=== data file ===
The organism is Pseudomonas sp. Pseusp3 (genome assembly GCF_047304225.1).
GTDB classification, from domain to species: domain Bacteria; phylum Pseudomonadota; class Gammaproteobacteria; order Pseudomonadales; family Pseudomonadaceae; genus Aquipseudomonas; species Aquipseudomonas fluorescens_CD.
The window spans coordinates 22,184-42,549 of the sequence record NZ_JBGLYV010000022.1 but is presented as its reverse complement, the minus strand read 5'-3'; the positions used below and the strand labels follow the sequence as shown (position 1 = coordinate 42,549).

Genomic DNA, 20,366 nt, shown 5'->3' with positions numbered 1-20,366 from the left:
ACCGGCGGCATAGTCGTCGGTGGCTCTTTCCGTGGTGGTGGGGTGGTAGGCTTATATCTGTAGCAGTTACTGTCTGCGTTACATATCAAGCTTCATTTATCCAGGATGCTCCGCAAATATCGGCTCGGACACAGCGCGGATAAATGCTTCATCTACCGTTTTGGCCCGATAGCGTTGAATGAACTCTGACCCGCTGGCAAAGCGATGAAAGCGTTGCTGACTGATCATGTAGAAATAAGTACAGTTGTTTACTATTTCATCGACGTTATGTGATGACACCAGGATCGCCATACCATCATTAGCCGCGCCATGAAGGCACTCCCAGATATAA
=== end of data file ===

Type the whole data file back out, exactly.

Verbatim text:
The organism is Pseudomonas sp. Pseusp3 (genome assembly GCF_047304225.1).
GTDB classification, from domain to species: domain Bacteria; phylum Pseudomonadota; class Gammaproteobacteria; order Pseudomonadales; family Pseudomonadaceae; genus Aquipseudomonas; species Aquipseudomonas fluorescens_CD.
The window spans coordinates 22,184-42,549 of the sequence record NZ_JBGLYV010000022.1 but is presented as its reverse complement, the minus strand read 5'-3'; the positions used below and the strand labels follow the sequence as shown (position 1 = coordinate 42,549).

Genomic DNA, 20,366 nt, shown 5'->3' with positions numbered 1-20,366 from the left:
ACCGGCGGCATAGTCGTCGGTGGCTCTTTCCGTGGTGGTGGGGTGGTAGGCTTATATCTGTAGCAGTTACTGTCTGCGTTACATATCAAGCTTCATTTATCCAGGATGCTCCGCAAATATCGGCTCGGACACAGCGCGGATAAATGCTTCATCTACCGTTTTGGCCCGATAGCGTTGAATGAACTCTGACCCGCTGGCAAAGCGATGAAAGCGTTGCTGACTGATCATGTAGAAATAAGTACAGTTGTTTACTATTTCATCGACGTTATGTGATGACACCAGGATCGCCATACCATCATTAGCCGCGCCATGAAGGCACTCCCAGATATAA